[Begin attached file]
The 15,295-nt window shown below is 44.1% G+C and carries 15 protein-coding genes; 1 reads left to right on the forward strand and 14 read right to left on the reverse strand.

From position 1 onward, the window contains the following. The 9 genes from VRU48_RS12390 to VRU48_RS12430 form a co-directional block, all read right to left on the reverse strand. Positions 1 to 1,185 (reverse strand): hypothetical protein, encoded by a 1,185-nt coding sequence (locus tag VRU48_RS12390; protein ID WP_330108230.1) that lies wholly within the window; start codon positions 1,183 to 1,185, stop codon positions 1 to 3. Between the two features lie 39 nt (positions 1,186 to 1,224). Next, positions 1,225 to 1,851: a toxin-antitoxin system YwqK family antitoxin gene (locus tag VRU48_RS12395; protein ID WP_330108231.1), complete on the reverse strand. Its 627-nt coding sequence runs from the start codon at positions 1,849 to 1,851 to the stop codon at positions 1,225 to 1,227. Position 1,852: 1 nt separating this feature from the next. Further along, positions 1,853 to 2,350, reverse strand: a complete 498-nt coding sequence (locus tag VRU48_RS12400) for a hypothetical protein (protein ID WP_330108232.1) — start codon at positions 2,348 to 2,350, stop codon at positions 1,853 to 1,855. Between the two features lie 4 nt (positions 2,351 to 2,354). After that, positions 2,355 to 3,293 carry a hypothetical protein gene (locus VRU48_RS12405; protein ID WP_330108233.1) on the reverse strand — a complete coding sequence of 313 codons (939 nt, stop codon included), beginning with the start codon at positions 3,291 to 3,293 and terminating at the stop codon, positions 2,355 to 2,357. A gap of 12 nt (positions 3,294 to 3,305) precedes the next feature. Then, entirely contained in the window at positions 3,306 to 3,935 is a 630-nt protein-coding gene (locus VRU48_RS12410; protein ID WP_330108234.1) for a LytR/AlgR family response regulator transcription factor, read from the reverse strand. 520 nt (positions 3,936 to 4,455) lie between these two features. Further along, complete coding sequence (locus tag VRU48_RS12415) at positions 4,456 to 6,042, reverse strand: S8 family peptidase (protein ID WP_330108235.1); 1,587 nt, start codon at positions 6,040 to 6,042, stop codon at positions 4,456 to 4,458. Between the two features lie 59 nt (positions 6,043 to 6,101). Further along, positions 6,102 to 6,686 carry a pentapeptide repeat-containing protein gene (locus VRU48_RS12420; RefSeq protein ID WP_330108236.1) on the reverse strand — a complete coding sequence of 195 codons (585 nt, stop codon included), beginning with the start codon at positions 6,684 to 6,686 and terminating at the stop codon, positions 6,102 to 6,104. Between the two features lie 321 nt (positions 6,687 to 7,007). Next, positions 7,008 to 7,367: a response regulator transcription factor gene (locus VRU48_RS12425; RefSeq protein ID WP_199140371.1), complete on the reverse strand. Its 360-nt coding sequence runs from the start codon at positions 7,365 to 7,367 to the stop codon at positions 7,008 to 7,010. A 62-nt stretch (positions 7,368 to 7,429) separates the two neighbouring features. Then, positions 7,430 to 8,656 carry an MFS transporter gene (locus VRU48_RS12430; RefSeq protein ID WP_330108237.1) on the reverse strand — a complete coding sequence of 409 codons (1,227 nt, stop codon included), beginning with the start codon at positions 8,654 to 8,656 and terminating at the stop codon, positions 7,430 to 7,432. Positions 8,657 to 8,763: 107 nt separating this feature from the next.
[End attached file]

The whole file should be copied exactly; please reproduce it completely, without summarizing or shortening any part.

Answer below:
The 15,295-nt window shown below is 44.1% G+C and carries 15 protein-coding genes; 1 reads left to right on the forward strand and 14 read right to left on the reverse strand.

From position 1 onward, the window contains the following. The 9 genes from VRU48_RS12390 to VRU48_RS12430 form a co-directional block, all read right to left on the reverse strand. Positions 1 to 1,185 (reverse strand): hypothetical protein, encoded by a 1,185-nt coding sequence (locus tag VRU48_RS12390; protein ID WP_330108230.1) that lies wholly within the window; start codon positions 1,183 to 1,185, stop codon positions 1 to 3. Between the two features lie 39 nt (positions 1,186 to 1,224). Next, positions 1,225 to 1,851: a toxin-antitoxin system YwqK family antitoxin gene (locus tag VRU48_RS12395; protein ID WP_330108231.1), complete on the reverse strand. Its 627-nt coding sequence runs from the start codon at positions 1,849 to 1,851 to the stop codon at positions 1,225 to 1,227. Position 1,852: 1 nt separating this feature from the next. Further along, positions 1,853 to 2,350, reverse strand: a complete 498-nt coding sequence (locus tag VRU48_RS12400) for a hypothetical protein (protein ID WP_330108232.1) — start codon at positions 2,348 to 2,350, stop codon at positions 1,853 to 1,855. Between the two features lie 4 nt (positions 2,351 to 2,354). After that, positions 2,355 to 3,293 carry a hypothetical protein gene (locus VRU48_RS12405; protein ID WP_330108233.1) on the reverse strand — a complete coding sequence of 313 codons (939 nt, stop codon included), beginning with the start codon at positions 3,291 to 3,293 and terminating at the stop codon, positions 2,355 to 2,357. A gap of 12 nt (positions 3,294 to 3,305) precedes the next feature. Then, entirely contained in the window at positions 3,306 to 3,935 is a 630-nt protein-coding gene (locus VRU48_RS12410; protein ID WP_330108234.1) for a LytR/AlgR family response regulator transcription factor, read from the reverse strand. 520 nt (positions 3,936 to 4,455) lie between these two features. Further along, complete coding sequence (locus tag VRU48_RS12415) at positions 4,456 to 6,042, reverse strand: S8 family peptidase (protein ID WP_330108235.1); 1,587 nt, start codon at positions 6,040 to 6,042, stop codon at positions 4,456 to 4,458. Between the two features lie 59 nt (positions 6,043 to 6,101). Further along, positions 6,102 to 6,686 carry a pentapeptide repeat-containing protein gene (locus VRU48_RS12420; RefSeq protein ID WP_330108236.1) on the reverse strand — a complete coding sequence of 195 codons (585 nt, stop codon included), beginning with the start codon at positions 6,684 to 6,686 and terminating at the stop codon, positions 6,102 to 6,104. Between the two features lie 321 nt (positions 6,687 to 7,007). Next, positions 7,008 to 7,367: a response regulator transcription factor gene (locus VRU48_RS12425; RefSeq protein ID WP_199140371.1), complete on the reverse strand. Its 360-nt coding sequence runs from the start codon at positions 7,365 to 7,367 to the stop codon at positions 7,008 to 7,010. A 62-nt stretch (positions 7,368 to 7,429) separates the two neighbouring features. Then, positions 7,430 to 8,656 carry an MFS transporter gene (locus VRU48_RS12430; RefSeq protein ID WP_330108237.1) on the reverse strand — a complete coding sequence of 409 codons (1,227 nt, stop codon included), beginning with the start codon at positions 8,654 to 8,656 and terminating at the stop codon, positions 7,430 to 7,432. Positions 8,657 to 8,763: 107 nt separating this feature from the next.